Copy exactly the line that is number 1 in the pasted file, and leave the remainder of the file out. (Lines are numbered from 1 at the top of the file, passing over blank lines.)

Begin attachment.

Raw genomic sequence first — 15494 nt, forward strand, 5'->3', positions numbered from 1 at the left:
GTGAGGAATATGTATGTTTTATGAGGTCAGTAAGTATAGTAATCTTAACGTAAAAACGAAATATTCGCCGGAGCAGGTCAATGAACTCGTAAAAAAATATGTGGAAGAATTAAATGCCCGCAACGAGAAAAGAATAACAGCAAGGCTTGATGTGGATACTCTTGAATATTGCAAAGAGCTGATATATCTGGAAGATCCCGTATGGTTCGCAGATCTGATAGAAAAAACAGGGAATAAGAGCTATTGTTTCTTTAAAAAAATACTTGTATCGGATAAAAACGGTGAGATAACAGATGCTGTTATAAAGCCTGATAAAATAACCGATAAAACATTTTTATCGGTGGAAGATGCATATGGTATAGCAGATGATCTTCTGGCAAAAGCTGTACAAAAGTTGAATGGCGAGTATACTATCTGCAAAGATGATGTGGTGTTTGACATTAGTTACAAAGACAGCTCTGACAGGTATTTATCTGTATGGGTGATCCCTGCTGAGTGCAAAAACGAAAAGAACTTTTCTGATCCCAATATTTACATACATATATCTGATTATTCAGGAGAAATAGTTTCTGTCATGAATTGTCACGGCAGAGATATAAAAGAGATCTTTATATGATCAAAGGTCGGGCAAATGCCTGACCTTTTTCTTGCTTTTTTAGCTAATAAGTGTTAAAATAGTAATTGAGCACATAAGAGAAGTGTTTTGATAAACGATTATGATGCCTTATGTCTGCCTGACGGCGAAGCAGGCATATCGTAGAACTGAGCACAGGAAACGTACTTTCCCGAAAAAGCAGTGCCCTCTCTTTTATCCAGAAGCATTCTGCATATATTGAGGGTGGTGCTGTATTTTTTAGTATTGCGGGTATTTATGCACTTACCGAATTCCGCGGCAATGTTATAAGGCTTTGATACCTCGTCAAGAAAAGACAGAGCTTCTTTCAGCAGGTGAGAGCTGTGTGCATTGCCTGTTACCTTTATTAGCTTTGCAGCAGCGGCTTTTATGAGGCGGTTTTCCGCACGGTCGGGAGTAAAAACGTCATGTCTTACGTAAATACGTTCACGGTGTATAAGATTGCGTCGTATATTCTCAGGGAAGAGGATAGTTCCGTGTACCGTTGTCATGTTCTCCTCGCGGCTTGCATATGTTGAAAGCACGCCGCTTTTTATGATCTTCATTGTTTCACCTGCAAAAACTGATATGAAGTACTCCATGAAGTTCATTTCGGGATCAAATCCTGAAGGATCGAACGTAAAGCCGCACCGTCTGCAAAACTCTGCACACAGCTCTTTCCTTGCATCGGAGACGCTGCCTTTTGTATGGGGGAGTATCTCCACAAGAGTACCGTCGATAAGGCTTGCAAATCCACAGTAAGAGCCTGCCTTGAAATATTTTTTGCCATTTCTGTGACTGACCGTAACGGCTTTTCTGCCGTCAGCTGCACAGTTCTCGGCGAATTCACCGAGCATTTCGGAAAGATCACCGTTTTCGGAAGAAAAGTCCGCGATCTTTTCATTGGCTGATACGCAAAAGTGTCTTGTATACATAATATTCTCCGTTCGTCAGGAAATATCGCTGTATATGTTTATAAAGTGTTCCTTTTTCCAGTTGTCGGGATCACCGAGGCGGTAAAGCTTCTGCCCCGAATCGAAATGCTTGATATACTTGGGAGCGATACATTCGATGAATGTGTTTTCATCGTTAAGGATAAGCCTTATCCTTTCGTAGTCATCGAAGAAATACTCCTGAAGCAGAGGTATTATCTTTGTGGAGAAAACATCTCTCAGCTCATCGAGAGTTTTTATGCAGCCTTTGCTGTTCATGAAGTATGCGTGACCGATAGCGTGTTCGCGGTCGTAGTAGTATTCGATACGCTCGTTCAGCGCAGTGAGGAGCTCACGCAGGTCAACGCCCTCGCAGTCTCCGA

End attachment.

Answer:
Raw genomic sequence first — 15494 nt, forward strand, 5'->3', positions numbered from 1 at the left: